And I am refreshed.
You lead me down the right path
The path that unwinds in the pattern of your name.
And even if I walk through the valley of the shadow of death I will not fear
For you are with me
Comforting me with your rod and your staff
Showing me each step.
You prepare a table for me
In the midst of my adversity And moisten my head with oil.
Surely my cup is overflowing
And goodness and kindness will follow me All the days of my life
And in the long days beyond
I will always live within your house.
While I find both helpful, Roshi Fischer’s version is my favorite. With each version there is that subtle turn into addressing the ultimate which I find brings the visceral truth of the song right to the fore. Intimacy. It’s all about intimacy.
As I contemplated these things I began to wonder if other people of Zen have a relationship with the psalm. And, so I googled it. Using the search terms “Zen” and “Psalm 23.” I found a lot. Mostly unhelpful. But, some, very much so.
The wonderful householder Zen teacher Susan Moon writes about developing her own practices. “Prayer was something I missed in Zen practice as I knew it, so I imported it from Christianity and other Buddhist traditions. I prayed to Tara, Tibetan goddess of compassion, to fly down from the sky, all green and shining, into my heart. I prayed to Prajna Paramita, the mother of all Buddhas, who ‘brings light so that all fear and distress may be forsaken, and disperses the gloom and darkness of delusion.’ These words (from the ancient Prajnaparamitta sutra) reminded me of the 23rd Psalm: ‘Yea, though I walk through the valley of the shadow of death, I will fear no evil, for Thou art with me.’ I said this too.”
And that opened another point for me. I’ve been thinking about prayer a lot. As someone who does not believe in a deity in the sense of a being with a human-like consciousness whom I can petition to get out of one jam or another, I have to ask myself what prayer might mean.
In my wanderings around the web I stumbled upon a memoir that touched on that very question. “The Tender Bud: A Physician’s Journey Through Breast Cancer” by the pseudonymous Madeleine Meldin. As it ha has a page that has those search terms “Zen” and “Psalm 23” both included.
First, she cited a “Zen anecdote.” She gives it a wonderful interpretation. “Meaning is there where you are fully where you are.” While I don’t know the source, the teaching is true. And then with that resting in our hearts, Dr Meldin tells us:
“In being born and in dying we are alone. From now on, I began to understand, I had to live my everyday life with its every delightful and annoying detail, while trying to advance, in darkness and in light, on the road to uncompromising meaning.
“I also became a pilgrim in the many corridors of the hospital ward. The doctors recommended that I walk and exercise my arm to help the recovery. It was the oncology war. Looking at all of us, some young people, half eaten by cancer, some courageous, terminally ill old gentlemen, and others, I recalled the 23rd psalm: ‘The Lord is my shepherd… Even though I walk in the valley of the dead I shall not fear.‘”
She then adds, “But I felt fear, the fear of death, of protracted illness, of losing mastery over my life.” I found that very important. No fear. And, of course, fear. A pointer for us, today, here, now? Perhaps.
Continuing my google search I found a former Catholic priest and psychologist, Ron Roth commenting on the 23rd Psalm, “The Zen master Rinzai, who lived in China in the ninth century, would hold up a finger to his students and ask, ‘What, in this moment, is lacking?’ Perhaps his greatest interpreter, the 18th-century Japanese Zen master Hakuin, wrote, ‘At this moment, what more need we seek?’”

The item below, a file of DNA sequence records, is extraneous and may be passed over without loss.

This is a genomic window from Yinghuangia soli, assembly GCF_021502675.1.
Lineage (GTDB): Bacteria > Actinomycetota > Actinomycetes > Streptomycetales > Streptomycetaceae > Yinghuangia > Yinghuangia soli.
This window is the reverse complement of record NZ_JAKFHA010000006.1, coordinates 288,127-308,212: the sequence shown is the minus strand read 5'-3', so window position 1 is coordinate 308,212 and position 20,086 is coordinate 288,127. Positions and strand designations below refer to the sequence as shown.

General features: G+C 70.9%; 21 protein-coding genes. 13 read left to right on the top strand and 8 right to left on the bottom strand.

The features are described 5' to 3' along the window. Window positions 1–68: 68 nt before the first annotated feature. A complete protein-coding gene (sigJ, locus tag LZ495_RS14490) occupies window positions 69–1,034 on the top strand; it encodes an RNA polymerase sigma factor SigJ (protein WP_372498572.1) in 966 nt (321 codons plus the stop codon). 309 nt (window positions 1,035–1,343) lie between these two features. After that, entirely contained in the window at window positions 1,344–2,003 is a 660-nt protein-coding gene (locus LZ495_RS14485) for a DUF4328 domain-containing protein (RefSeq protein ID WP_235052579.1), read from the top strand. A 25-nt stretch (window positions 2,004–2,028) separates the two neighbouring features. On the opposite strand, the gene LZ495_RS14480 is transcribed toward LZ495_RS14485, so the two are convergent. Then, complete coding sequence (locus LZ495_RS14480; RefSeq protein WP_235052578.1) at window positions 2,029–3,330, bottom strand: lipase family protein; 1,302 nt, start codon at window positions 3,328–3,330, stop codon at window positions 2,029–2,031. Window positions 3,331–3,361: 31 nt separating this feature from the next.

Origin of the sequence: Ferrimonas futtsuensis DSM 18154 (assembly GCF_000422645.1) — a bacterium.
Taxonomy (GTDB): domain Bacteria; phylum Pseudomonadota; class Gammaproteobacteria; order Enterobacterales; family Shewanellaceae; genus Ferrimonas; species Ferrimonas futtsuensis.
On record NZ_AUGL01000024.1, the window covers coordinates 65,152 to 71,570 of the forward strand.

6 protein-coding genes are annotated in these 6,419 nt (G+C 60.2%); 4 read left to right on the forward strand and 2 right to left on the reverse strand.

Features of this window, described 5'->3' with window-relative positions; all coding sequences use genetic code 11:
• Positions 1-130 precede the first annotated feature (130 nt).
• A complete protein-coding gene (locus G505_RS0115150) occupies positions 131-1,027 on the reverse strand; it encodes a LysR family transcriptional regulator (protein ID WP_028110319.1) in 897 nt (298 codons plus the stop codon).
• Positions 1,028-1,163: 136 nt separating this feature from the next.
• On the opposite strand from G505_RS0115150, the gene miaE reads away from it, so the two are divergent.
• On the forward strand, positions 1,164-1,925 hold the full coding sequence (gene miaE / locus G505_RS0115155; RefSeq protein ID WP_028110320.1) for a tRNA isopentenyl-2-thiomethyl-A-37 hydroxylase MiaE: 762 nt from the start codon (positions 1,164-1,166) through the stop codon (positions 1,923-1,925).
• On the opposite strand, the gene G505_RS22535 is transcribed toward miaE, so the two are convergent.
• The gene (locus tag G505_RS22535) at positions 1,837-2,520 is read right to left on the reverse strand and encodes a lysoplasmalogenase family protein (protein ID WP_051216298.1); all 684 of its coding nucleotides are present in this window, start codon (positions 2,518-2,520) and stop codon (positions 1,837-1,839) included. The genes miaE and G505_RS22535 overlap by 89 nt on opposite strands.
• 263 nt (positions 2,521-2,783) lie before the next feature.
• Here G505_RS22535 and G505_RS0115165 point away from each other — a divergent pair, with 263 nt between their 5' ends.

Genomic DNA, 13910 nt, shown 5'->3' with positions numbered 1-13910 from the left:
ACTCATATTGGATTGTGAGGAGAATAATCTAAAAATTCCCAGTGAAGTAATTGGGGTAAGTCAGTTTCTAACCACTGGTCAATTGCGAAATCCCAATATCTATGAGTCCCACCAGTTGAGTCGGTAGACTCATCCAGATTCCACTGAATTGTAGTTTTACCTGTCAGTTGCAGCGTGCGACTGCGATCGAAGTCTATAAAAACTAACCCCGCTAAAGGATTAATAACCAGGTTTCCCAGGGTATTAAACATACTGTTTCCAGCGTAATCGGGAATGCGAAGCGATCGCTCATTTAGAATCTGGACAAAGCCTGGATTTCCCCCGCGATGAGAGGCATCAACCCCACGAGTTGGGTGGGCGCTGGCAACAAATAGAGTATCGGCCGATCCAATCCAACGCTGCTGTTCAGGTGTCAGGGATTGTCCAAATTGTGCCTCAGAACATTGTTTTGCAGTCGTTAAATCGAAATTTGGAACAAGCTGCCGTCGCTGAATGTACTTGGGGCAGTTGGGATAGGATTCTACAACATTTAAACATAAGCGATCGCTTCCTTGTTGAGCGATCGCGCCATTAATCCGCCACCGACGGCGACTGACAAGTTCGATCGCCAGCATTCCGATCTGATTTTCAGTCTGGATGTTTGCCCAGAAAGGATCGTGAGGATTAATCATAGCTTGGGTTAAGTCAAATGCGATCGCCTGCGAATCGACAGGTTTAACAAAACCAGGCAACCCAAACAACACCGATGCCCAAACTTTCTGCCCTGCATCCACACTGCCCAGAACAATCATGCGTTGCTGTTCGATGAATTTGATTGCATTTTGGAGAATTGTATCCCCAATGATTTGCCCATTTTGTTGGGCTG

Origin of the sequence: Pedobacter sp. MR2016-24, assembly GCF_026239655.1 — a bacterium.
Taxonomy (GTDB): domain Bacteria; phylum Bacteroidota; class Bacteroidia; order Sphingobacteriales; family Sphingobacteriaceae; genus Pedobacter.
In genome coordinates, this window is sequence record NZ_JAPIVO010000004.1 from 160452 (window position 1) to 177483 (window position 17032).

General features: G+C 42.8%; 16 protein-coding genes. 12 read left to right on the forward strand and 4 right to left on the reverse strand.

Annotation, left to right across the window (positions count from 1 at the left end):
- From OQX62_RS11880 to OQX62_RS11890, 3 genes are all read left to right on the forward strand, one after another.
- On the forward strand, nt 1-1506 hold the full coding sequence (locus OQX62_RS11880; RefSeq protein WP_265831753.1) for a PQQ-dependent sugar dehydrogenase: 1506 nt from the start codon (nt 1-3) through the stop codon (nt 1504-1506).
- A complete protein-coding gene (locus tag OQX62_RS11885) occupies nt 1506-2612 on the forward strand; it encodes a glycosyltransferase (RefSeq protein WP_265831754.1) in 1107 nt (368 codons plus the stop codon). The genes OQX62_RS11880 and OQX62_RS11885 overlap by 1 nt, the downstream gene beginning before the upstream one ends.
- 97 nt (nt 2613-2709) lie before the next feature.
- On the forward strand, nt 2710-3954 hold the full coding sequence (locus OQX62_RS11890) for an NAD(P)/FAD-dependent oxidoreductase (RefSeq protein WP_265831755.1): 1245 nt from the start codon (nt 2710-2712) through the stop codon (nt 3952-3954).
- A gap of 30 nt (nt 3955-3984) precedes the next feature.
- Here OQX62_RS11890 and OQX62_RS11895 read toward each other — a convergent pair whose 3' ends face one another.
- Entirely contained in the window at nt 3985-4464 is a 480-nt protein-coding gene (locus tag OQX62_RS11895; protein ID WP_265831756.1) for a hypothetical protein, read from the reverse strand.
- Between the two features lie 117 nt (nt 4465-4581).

At this moment. What more do we need?
Here a lot of things began to come together.
So, if it isn’t petition, what is prayer? I think Dr Roth gives as good a pointer as we might want. If there is no place to go, if this place, the place where many of us are under stay at home orders, and all of us with restricted movements, in this place with disease and economic catastrophe hanging all around us. This moment.
What questions should we be asking? What about our own heart? My heart? Your heart? What about fear and fearlessness? As we look what do we find?
Here is the secret place of Leonard Cohen’s hymns Hallelujah and Anthem. Here is the meeting of heaven and earth. Here in the broken place, in the valley of the shadow of death; this is where we meet the divine.
And here is where I find the meaning of prayer. It is my heart reaching out to the holy. And, when I am lucky, when the divine touches me within that holiness. Intimacy. Intimate.
Divine. An interesting word. The holy. The sacred. God. The intimate. The language of transformation. Within the interesting times we are called to live in, I see Buddhism in dialogue with the traditions of the West, ranging from psychology to Judaism and Christianity.
As a birthright Christian I am especially interested in the rise of a nondual Christianity. There appear to be corollaries in Judaism, as well. Looking at those old stories and traditions without assuming dualism, an ultimate gap between the holy, God, and this world, and specifically, us. And it is a two-way street. There is no absolute truth, we all get a little angle on it, it is always, always through a glass darkly. And with that and within these encounters, Buddhism is currently being enriched, as well.
In the terms of the Heart Sutra, one of those few texts I have stored in my memory, form, this body, this world, is empty, is endless potential, is divine. And the divine, God, the holy, the boundless, is nothing other than our lives, lived.
Here with new ears I can hear the psalm. I can hear the sorrow and the fear of life as it is lived, particularly now in this time of plague. And, and this is so important: I can hear a secret joy, and a true comfort. While we, you and I are as passing as a child’s breath, we are also the stuff of the divine. We are God’s eyes, we are God’s heart, and we are God’s hands.
And our comfort, and our joy, and our lives are contained within the warm embrace of the holy. Along with, I hope, the hard realities. Within the mysteries of not one, not two, we are all of us responsible.
And. But. Also. Importantly, importantly. In moments like these, how can we not look to the deep? How can we not allow the sadness and the fear their place? And, how can we not open ourselves to the embrace of the holy?
Even as we walk through the valley of the shadow.
A grace. For many of us a broken grace. Well. Maybe for all of us.
But a grace, nonetheless.
Found anytime we open our hearts fully…
The illustration is by the artist Yuan Qinlu